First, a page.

This is really just a continuation of the previous review. Of Shadow & Sea is the sister novel to of Sea & Shadow and it’s very obvious that Will Wight shines much brighter when he’s in the dark. Just like in the Traveler’s Gate trilogy, the dark characters in this novel are much more interesting. Calder Marten has his moments as the lovable rogue but you never see the complexity experienced by those that grow up in Shadow. The back stories are more interesting, the subplots are more engrossing and the interplay between the characters seems more genuine and feels like there is more at stake for each of them.
Granted, this may all be because I was already introduced to the world by the sister novel and so didn’t have to multitask between understanding new concepts while gradually getting to know the characters. But I don’t think that’s it. I think that Wight likes these characters more because they are counter culture and the life of an assassin clearly floats his boat more than, well, an intrepid seaman.
Our main character in the book is Shera. Shera never had an easy life. We are introduced to her as a young street thug. On the streets, she is the ultimate survivor in that ruthless killing doesn’t seem to phase her one bit. I spent much of the novel wondering if her complete lack of empathy was a survival mechanism or some form of autism or flat out psychopathy. One of her less endearing characteristics is that she can and will fall asleep at any opportunity. I found this a little annoying at first but as the book evolved, I believe that this constant semi-narcolepsy was really her escape mechanism.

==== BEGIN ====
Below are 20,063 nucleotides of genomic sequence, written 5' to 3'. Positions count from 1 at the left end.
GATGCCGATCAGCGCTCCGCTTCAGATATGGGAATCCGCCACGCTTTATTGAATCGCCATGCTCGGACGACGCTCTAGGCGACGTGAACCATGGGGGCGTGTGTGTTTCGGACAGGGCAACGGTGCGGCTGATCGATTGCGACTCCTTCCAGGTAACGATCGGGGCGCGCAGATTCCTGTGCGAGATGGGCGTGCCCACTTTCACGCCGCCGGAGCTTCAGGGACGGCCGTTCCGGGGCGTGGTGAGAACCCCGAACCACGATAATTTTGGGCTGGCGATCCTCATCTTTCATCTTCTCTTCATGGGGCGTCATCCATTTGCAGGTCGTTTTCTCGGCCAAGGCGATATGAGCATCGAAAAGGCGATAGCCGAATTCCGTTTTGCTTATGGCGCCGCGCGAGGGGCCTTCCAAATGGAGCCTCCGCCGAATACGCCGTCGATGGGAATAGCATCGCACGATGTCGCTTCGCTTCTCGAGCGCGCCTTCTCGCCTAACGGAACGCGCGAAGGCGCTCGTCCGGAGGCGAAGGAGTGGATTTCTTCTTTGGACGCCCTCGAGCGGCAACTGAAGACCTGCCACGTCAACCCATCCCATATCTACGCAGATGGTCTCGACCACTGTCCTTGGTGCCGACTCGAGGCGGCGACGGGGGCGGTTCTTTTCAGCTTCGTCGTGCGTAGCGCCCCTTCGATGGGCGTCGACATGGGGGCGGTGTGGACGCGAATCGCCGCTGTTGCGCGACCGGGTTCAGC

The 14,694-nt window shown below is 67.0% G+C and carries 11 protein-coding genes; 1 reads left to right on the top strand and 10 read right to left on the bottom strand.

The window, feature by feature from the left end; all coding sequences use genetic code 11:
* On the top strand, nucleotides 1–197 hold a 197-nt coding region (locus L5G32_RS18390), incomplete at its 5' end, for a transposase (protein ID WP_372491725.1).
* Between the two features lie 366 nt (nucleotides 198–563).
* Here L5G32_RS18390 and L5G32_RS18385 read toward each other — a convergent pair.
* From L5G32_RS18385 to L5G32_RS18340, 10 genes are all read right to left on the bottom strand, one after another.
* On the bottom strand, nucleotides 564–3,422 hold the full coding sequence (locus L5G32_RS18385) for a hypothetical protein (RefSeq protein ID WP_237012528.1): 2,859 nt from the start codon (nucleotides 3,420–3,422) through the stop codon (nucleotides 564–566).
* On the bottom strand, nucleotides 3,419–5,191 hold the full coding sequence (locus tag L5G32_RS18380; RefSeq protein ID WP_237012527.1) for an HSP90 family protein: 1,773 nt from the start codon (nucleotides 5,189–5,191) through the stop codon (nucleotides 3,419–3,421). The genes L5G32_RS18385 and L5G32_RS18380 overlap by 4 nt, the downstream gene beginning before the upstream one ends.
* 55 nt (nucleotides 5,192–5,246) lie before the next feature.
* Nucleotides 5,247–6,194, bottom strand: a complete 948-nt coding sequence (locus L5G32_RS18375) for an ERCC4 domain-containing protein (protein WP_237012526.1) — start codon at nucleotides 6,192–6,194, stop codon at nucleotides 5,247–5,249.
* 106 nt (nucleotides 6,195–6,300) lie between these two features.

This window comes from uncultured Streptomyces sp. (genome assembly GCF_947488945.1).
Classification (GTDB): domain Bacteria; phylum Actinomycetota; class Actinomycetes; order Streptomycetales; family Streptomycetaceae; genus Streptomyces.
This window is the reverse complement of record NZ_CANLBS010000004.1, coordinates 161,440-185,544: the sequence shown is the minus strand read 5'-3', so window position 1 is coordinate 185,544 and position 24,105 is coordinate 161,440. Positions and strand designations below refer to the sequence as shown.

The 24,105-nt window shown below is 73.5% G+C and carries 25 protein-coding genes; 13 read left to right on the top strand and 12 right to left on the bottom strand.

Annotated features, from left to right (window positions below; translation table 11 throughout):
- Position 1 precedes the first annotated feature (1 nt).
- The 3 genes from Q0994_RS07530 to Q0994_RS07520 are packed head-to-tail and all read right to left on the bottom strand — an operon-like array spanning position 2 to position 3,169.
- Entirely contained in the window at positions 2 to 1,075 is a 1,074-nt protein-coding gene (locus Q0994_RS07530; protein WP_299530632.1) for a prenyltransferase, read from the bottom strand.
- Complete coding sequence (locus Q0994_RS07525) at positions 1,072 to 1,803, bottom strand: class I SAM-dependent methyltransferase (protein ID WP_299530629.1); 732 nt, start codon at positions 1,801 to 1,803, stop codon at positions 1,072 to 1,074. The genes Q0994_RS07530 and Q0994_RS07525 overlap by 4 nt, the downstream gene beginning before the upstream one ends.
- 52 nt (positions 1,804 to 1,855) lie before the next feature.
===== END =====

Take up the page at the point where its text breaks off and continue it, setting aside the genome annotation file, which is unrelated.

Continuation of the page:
While the author does not dive too deeply in to the messed up psychology of a trained killer, he also doesn’t shy away from it. We often find ourselves right there with Shera as she is asking herself ‘why don’t I feel bad about doing these terrible things?’. These are the right questions, the hard questions that bring about a true connection with the reader. None of these emotions are resolved in the first book and near the end there is obvious foreshadowing that the complexity of these interactions is just going to grow. That’s a good thing.
Shera’s supporting cast is much better developed than Calder’s. I care much more about what happens to Meia and Lucan than I ever did about Calder’s crew. Calder’s crew were more photographic archetypes, who looked like they had depth at a distance but we never got the pleasure to cross the velvet line and look at em up close to see the cracks and blemishes that make art all the more interesting. Meia and Lucan were also deeply flawed characters and I mean that in the most complementary way. Flaws open the door for conflict and all good books need conflict to keep you engaged. That’s part of the reason why the interplay between this threesome is interesting and natural.
I also got the pleasure of knowing what was going to happen at the end of the novel but experiencing it from a different viewpoint. This is risky because if the reader knows what is going to happen at the end, you may lose them early. The risk pays off though because you get to understand how perspective makes all the difference in any story. Whether in real life or fiction, perspective makes the same story feel totally new.
Looking forward to the next books.